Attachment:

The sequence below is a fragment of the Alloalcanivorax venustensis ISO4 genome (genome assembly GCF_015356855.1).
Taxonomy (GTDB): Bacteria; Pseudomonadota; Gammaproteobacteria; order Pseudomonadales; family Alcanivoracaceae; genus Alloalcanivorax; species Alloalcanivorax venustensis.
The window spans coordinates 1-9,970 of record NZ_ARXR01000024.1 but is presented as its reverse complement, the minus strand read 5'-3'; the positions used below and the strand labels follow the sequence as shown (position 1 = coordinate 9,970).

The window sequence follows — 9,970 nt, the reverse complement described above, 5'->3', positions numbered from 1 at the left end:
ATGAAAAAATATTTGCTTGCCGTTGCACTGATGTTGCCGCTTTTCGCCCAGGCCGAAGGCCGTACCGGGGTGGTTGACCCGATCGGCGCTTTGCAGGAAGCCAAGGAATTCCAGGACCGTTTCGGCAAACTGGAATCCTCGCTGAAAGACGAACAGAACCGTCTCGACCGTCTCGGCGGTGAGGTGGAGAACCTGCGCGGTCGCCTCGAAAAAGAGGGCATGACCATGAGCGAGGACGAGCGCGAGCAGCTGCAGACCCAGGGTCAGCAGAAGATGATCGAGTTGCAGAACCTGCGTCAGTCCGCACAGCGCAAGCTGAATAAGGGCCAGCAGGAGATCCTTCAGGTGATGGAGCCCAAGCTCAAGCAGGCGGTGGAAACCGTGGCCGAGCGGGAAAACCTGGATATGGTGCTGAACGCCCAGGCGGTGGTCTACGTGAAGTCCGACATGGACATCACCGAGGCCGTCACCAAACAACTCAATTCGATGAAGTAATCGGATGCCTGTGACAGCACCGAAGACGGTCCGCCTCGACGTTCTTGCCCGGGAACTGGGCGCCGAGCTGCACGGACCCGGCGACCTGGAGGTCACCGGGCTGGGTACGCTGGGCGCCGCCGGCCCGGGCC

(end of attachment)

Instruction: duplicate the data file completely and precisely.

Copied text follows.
The sequence below is a fragment of the Alloalcanivorax venustensis ISO4 genome (genome assembly GCF_015356855.1).
Taxonomy (GTDB): Bacteria; Pseudomonadota; Gammaproteobacteria; order Pseudomonadales; family Alcanivoracaceae; genus Alloalcanivorax; species Alloalcanivorax venustensis.
The window spans coordinates 1-9,970 of record NZ_ARXR01000024.1 but is presented as its reverse complement, the minus strand read 5'-3'; the positions used below and the strand labels follow the sequence as shown (position 1 = coordinate 9,970).

The window sequence follows — 9,970 nt, the reverse complement described above, 5'->3', positions numbered from 1 at the left end:
ATGAAAAAATATTTGCTTGCCGTTGCACTGATGTTGCCGCTTTTCGCCCAGGCCGAAGGCCGTACCGGGGTGGTTGACCCGATCGGCGCTTTGCAGGAAGCCAAGGAATTCCAGGACCGTTTCGGCAAACTGGAATCCTCGCTGAAAGACGAACAGAACCGTCTCGACCGTCTCGGCGGTGAGGTGGAGAACCTGCGCGGTCGCCTCGAAAAAGAGGGCATGACCATGAGCGAGGACGAGCGCGAGCAGCTGCAGACCCAGGGTCAGCAGAAGATGATCGAGTTGCAGAACCTGCGTCAGTCCGCACAGCGCAAGCTGAATAAGGGCCAGCAGGAGATCCTTCAGGTGATGGAGCCCAAGCTCAAGCAGGCGGTGGAAACCGTGGCCGAGCGGGAAAACCTGGATATGGTGCTGAACGCCCAGGCGGTGGTCTACGTGAAGTCCGACATGGACATCACCGAGGCCGTCACCAAACAACTCAATTCGATGAAGTAATCGGATGCCTGTGACAGCACCGAAGACGGTCCGCCTCGACGTTCTTGCCCGGGAACTGGGCGCCGAGCTGCACGGACCCGGCGACCTGGAGGTCACCGGGCTGGGTACGCTGGGCGCCGCCGGCCCGGGCC